I just think it is about the young kids. I got a 12-year old boy. It’s about educating the young kids. I think there were a lot of young kids, all week, with all the things going on and watching ESPN that were really confused for a lot of different reasons.
There is a lot out there that people do not know and a lot of speculation. It’s not about the adults, football or anything else. It’s about education to the youth. I think that gets lost in whole situation. Whatever comes out of it, hopefully a lot of people learned from it and nothing like that ever happens again.
There were times when I felt like here I am telling my team to ignore what’s going on because we have a game to play. But, my main job is to educate and to talk to them about it and put focus on what we know, so these young adults learn from the situation. I think it is a pretty complicated situation for a lot of reasons.
I will be honest with you, earlier in the week, I thought there is no way that we are going to play in this football game.
How did we get to a place where Bo Pelini is desperately needed to remind us that our children are more important than a football game?
The answer lies in State College, Pennsylvania, where a Nebraska football coach’s words should be bronzed and never forgotten.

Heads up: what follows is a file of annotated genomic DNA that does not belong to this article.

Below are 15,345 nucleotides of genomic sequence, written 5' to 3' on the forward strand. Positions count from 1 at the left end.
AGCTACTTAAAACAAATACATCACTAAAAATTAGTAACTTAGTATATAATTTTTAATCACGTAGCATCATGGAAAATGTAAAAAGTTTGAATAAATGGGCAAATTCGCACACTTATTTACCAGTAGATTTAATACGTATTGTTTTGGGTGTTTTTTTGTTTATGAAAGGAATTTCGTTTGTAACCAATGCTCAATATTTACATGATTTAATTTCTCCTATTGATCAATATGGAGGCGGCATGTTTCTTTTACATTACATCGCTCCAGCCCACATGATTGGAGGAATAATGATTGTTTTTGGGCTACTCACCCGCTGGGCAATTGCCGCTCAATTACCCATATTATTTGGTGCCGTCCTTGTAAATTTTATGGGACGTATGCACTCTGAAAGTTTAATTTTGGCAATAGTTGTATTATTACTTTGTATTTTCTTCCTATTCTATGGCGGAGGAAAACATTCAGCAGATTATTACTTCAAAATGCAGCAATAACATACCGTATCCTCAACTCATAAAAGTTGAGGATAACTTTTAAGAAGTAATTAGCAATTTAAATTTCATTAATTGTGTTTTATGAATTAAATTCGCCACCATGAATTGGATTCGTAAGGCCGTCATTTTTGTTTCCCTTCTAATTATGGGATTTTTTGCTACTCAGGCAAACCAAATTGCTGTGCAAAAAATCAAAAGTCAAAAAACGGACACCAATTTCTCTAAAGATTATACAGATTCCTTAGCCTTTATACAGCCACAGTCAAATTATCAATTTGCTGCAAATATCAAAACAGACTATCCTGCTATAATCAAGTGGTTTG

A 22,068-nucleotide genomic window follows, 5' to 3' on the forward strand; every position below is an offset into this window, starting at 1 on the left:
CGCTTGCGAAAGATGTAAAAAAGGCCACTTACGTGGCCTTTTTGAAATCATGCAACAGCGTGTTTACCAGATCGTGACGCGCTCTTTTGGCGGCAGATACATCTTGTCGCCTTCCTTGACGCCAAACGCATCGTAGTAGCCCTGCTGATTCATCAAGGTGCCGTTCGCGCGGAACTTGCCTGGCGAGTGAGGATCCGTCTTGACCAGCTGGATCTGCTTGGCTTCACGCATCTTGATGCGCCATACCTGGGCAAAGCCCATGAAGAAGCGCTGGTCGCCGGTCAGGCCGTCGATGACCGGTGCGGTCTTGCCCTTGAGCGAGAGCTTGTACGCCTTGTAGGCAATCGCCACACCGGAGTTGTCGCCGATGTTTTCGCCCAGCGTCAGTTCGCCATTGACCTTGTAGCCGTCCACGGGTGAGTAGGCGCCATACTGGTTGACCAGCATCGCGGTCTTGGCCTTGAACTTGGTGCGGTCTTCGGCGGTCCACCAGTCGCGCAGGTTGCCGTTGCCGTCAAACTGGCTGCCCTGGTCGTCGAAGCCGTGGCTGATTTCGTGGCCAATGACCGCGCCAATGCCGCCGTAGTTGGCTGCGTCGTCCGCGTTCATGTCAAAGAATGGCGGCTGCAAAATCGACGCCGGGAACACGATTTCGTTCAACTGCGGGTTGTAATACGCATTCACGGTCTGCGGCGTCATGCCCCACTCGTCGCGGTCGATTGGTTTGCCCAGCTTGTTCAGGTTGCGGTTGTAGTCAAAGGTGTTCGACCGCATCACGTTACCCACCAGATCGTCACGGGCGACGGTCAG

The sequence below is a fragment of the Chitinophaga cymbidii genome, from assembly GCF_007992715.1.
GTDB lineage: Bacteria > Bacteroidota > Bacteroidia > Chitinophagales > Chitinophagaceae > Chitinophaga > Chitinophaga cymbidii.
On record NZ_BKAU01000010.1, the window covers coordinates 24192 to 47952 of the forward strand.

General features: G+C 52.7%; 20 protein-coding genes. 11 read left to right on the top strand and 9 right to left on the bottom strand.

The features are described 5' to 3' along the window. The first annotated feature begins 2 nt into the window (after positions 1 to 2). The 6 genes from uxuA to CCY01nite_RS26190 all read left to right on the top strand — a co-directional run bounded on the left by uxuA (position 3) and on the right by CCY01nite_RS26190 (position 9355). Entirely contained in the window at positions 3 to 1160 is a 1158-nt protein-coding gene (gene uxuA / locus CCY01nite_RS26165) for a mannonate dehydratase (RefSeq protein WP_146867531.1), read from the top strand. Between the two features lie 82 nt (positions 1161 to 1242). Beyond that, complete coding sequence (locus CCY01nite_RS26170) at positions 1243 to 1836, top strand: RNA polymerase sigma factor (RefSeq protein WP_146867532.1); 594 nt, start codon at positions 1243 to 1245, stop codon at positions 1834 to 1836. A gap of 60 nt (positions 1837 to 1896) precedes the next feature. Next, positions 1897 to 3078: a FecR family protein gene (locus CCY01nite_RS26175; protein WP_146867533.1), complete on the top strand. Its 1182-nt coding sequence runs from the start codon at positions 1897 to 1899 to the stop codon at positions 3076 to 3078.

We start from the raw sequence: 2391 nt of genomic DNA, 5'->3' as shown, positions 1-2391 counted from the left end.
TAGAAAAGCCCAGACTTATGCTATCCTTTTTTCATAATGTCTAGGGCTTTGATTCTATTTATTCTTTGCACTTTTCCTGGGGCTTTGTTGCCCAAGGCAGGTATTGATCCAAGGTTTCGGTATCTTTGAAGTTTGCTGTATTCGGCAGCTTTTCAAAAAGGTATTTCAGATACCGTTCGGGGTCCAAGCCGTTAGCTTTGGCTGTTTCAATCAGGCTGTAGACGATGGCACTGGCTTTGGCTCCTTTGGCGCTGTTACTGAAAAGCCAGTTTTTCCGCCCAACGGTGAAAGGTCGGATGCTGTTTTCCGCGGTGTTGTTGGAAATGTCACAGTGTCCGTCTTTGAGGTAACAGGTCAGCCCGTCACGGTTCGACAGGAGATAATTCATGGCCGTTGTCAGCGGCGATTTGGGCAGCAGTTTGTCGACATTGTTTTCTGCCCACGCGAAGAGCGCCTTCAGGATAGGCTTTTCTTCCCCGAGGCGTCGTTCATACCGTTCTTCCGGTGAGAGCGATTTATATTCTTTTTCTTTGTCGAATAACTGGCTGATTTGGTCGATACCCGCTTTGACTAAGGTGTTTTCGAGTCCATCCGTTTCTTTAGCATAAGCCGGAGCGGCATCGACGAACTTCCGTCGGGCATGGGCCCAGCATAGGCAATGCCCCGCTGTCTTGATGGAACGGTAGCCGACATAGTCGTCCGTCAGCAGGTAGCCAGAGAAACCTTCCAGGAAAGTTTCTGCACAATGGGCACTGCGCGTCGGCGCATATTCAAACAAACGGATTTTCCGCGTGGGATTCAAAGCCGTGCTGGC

This week while visiting Omaha, Big Ten Commissioner Jim Delany responded to the academic misfortune recently visited upon newly-admitted Big Ten member Nebraska.
On April 29, Nebraska Chancellor and former Chair of the NCAA Board of Directors Harvey Perlman noted in a letter to the public that the Association of American Universities (AAU) had voted to discontinue Nebraska’s membership in that organization.
Last June, Nebraska was admitted to the Big Ten by unanimous vote of Big Ten Presidents and Delany, with the vote being taken while Big Ten school Presidents attended an AAU conference in Washington, DC. Less than 24 hours after that vote from the AAU’s bi-annual meetings, NU Chancellor Perlman was asked by CHICAGO TRIBUNE reporter Chris Hines what role AAU membership played in Nebraska being invited to join the conference: Read more…
Newton’s father had previously admitted to the NCAA to soliciting funds from Mississippi State in exchange for his son signing with the school to play football. Though NCAA reported it didn’t find evidence that Cecil Newton ever received funds following such solicitation.
(Taylor Martinez (r) with father Casey Martinez and Toby Gerharttwo months ago)
Today Baxter Holmes of the LOS ANGELES TIMES reported that the father of star Nebraska quarterback Taylor Martinez, Casey Martinez, received a licensing deal from Nebraska for his fledgling apparel brand 13 months before his son signed to play football at the school.
Casey Martinez had a deal with Nebraska nearly a year before his football-playing son, Taylor, did.